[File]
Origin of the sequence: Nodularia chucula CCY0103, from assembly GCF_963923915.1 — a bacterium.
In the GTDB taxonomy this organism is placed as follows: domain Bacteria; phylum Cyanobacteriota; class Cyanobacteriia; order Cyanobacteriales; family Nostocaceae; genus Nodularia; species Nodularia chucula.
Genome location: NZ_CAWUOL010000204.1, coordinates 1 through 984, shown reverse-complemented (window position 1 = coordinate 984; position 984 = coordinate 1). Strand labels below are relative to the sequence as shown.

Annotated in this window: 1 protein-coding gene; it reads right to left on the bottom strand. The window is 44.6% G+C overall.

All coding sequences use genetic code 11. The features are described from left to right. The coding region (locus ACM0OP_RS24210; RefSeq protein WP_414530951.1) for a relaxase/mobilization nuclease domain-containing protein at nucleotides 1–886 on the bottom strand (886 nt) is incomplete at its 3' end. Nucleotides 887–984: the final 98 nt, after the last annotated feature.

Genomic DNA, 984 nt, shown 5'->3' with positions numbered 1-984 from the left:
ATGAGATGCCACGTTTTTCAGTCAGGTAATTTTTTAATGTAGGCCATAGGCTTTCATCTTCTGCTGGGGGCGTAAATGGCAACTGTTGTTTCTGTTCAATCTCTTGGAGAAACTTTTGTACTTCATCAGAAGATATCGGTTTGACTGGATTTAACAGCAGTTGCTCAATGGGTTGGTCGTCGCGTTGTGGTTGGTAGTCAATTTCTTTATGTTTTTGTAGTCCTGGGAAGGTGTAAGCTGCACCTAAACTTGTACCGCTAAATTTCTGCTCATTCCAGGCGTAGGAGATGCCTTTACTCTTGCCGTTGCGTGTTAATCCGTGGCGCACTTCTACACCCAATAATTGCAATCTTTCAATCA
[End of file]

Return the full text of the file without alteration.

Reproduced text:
Origin of the sequence: Nodularia chucula CCY0103, from assembly GCF_963923915.1 — a bacterium.
In the GTDB taxonomy this organism is placed as follows: domain Bacteria; phylum Cyanobacteriota; class Cyanobacteriia; order Cyanobacteriales; family Nostocaceae; genus Nodularia; species Nodularia chucula.
Genome location: NZ_CAWUOL010000204.1, coordinates 1 through 984, shown reverse-complemented (window position 1 = coordinate 984; position 984 = coordinate 1). Strand labels below are relative to the sequence as shown.

Annotated in this window: 1 protein-coding gene; it reads right to left on the bottom strand. The window is 44.6% G+C overall.

All coding sequences use genetic code 11. The features are described from left to right. The coding region (locus ACM0OP_RS24210; RefSeq protein WP_414530951.1) for a relaxase/mobilization nuclease domain-containing protein at nucleotides 1–886 on the bottom strand (886 nt) is incomplete at its 3' end. Nucleotides 887–984: the final 98 nt, after the last annotated feature.

Genomic DNA, 984 nt, shown 5'->3' with positions numbered 1-984 from the left:
ATGAGATGCCACGTTTTTCAGTCAGGTAATTTTTTAATGTAGGCCATAGGCTTTCATCTTCTGCTGGGGGCGTAAATGGCAACTGTTGTTTCTGTTCAATCTCTTGGAGAAACTTTTGTACTTCATCAGAAGATATCGGTTTGACTGGATTTAACAGCAGTTGCTCAATGGGTTGGTCGTCGCGTTGTGGTTGGTAGTCAATTTCTTTATGTTTTTGTAGTCCTGGGAAGGTGTAAGCTGCACCTAAACTTGTACCGCTAAATTTCTGCTCATTCCAGGCGTAGGAGATGCCTTTACTCTTGCCGTTGCGTGTTAATCCGTGGCGCACTTCTACACCCAATAATTGCAATCTTTCAATCA